Humanistic psychology is an approach that embraces freedom of choice, creativity and self-awareness.
Psychology is an ever-expanding field, constantly seeking out new ways to understand one of the most powerful forces known to man: The human mind. Many great thinkers have devised methods for exploring the human condition, and their theories in turn prompt others to find alternatives. The end-result is that the psychology profession as a whole benefits from diverse ways of approaching and understanding health and wellness.
One such example of this is humanistic psychology, an approach to psychology that in many ways, is a direct response to the psychoanalytic approach of Sigmund Freud.
What is humanistic psychology?
Humanistic psychology, also called the ‘third force’ of psychology, emerged in the 1950’s – a reaction to the perceived ‘pessimism’ of the two dominant schools of psychological thought at the time; Freud’s psychoanalytic theory, and behavioral psychology.
It was primarily influenced by the work of psychologists Carl Rogers and Abraham Maslow (you may recognise the latter as the formulator of the ‘hierarchy of needs’ theory, which ties into humanistic psychology). They believed there was a need for a positive, uplifting form of psychology that focused on human potential rather than human ‘dysfunction’ (Freud’s speciality).
Thus humanistic psychology, where the emphasis is on the power you have over your own fate, rather than the ways in which your unconscious memories (Freud) or conditioning (behavioral psychology) are influencing your behaviour.
The principles of humanistic psychology
University of Pennsylvania psychologist Martin E.P. Seligman sums up the core philosophy of humanistic psychology as striving to express our authentic selves.
Other basic principles of humanistic psychology include:
You have free will, as opposed to Freud’s belief that your behaviour is largely influenced by unconscious processes that originate in early childhood
Human beings are fundamentally good
Human beings have a natural drive to achieve personal growth and self-development, in much the same way as any organism strives to achieve a more complex and evolved version of itself
How does Maslow’s hierarchy of needs fit in?
You may be familiar with Maslow’s theory that suggests that human beings have a five-tier hierarchy of needs. The hierarchy is best represented by a pyramid with physiological needs (food, water, warmth) at the bottom, followed by the need for safety, the need for love, the need for self-esteem, and the need for self-actualisation.
Each ‘need’ on the pyramid must be fulfilled before an individual can progress to the next level. Self-actualisation (realising one’s true potential) is at the peak of the pyramid, making it the highest aspiration, and ultimate goal of the individual, according to Maslow. Similarly, humanistic psychology is designed to help the client achieve self-actualisation.
The humanistic approach to therapy
Central to humanistic psychology is Carl Rogers’ ‘client-centered’ approach to therapy, which focuses on the client’s experiences.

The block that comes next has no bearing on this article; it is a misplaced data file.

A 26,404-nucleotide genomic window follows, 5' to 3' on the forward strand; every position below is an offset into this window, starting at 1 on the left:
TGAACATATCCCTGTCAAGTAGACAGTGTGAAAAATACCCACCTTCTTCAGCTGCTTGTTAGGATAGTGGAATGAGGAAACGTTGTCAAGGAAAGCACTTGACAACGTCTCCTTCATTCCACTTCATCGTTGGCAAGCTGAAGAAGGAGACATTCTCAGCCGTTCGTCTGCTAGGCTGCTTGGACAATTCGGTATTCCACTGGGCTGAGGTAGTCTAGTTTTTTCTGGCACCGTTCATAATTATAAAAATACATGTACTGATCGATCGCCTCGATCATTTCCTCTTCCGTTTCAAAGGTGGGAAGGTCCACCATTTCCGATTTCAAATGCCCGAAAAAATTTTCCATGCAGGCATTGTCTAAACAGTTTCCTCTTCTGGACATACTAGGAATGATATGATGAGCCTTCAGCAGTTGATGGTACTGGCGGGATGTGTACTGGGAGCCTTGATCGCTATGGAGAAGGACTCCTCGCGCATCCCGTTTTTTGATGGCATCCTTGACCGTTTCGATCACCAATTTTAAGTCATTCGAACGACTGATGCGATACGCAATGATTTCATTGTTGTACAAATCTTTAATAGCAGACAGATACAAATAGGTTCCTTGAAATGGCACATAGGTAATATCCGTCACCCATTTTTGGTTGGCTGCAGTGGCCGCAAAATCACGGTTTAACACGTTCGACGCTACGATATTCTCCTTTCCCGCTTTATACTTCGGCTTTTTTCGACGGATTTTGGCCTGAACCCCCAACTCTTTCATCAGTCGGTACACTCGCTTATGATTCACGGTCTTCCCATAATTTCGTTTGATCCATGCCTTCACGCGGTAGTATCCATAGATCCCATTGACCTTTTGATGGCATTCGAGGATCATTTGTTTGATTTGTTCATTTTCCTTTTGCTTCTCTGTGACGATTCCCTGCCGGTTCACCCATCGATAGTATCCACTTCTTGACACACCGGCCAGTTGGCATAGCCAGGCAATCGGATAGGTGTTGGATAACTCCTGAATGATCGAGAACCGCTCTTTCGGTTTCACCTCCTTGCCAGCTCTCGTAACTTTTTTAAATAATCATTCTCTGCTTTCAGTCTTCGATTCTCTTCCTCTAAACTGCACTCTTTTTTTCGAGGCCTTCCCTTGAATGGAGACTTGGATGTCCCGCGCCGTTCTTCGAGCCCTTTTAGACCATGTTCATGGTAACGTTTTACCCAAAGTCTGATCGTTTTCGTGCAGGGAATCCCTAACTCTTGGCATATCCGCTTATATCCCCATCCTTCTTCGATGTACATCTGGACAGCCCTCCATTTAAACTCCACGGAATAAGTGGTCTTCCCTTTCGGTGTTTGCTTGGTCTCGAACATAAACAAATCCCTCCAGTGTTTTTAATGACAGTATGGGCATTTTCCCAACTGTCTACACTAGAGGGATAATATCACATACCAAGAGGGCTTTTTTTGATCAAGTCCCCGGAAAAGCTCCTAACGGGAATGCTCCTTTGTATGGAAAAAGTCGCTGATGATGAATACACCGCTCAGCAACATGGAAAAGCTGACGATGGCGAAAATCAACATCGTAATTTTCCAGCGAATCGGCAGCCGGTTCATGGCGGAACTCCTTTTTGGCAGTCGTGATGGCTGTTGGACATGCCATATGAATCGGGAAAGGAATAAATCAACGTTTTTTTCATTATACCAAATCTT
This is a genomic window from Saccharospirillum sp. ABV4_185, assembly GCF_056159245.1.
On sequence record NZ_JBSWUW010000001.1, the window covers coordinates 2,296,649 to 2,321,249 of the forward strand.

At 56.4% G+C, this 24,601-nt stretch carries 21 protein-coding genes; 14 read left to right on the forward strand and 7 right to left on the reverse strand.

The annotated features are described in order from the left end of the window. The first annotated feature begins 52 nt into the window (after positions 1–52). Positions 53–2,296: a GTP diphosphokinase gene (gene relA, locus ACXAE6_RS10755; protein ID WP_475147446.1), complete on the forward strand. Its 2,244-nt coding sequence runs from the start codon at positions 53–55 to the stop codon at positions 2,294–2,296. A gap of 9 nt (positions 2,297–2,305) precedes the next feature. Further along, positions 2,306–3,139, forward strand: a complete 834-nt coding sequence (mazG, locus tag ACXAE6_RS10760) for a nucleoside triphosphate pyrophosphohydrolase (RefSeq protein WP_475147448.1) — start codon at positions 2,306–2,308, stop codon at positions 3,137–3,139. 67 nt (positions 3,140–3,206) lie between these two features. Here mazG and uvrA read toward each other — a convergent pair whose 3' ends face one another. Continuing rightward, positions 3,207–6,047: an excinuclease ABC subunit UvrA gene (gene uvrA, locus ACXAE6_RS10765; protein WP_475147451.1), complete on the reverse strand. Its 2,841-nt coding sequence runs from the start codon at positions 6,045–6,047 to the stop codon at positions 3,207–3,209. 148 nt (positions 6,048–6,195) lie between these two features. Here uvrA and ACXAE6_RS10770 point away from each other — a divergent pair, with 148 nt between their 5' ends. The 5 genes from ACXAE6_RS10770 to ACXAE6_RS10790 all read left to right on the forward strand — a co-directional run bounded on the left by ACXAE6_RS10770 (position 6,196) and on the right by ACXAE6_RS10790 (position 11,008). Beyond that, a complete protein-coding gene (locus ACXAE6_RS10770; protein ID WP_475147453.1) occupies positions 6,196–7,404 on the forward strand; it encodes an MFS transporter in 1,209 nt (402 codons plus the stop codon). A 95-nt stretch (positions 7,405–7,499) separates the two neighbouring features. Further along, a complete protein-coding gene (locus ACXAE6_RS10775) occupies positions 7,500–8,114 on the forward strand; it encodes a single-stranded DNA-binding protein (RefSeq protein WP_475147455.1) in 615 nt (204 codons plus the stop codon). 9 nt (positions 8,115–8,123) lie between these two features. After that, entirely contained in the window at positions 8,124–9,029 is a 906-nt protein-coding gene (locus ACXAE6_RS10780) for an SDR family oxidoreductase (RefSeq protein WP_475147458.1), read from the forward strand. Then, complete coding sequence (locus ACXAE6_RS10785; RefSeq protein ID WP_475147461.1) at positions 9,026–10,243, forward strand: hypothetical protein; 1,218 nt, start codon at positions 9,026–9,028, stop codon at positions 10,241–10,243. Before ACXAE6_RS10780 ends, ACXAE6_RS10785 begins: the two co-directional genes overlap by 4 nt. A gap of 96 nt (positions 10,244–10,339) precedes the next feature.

Of course, you could say that all forms of counselling make the client the focus of the session, but what sets the client-centered approach apart is that the client is genuinely believed to be the authority on their self and already in possession the resources they need to solve their problems. The therapist’s primary task is to provide a non-directive, authentic and affirming environment that allows clients to openly explore their experiences. This authentic contact with their own experiences develops a deeper self-awareness, increased self-acceptance and more effective self-expression.
Rogers and Freud both believed in the power of talk therapy, but whereas Freud believed the purpose of talk therapy was to reveal conflicts in the client’s unconscious mind, Rogers preferred to focus on the conscious mind, trusting in the client’s ability to formulate their own insights into their lives.
Other important ways in which client-centered therapy differs from Freudian psychoanalysis:
- The focus is on the present, rather than the past
- The focus is on human strengths, rather than human shortcomings
- The client is exactly that; a client seeking advice, rather than a patient with a dysfunction in need of diagnosis and treatment (Rogers’ use of the word client was deliberate in that regard)
- The therapist lets the client take the lead, rather than attempting to steer the discussion in any particular direction
The value of humanistic psychology
While some professionals might adopt a more humanistic approach than others, the third force has undeniably shaped contemporary psychology in the 20th century. But its greatest contribution is to demonstrate the growth of the profession. Humanistic psychology has shown that authentic, collaborative relationships between clients and therapists are valuable and reminds us of the link between the development of human potential and health and wellbeing.
Constructive debate on the best way to interpret human experience only strengthens the psychology profession as a whole. If you wish to participate in the discussion, the first step is to study psychology at SACAP. For more information on the psychology courses on offer, which include part-time and full-time as well as online options, enquire now.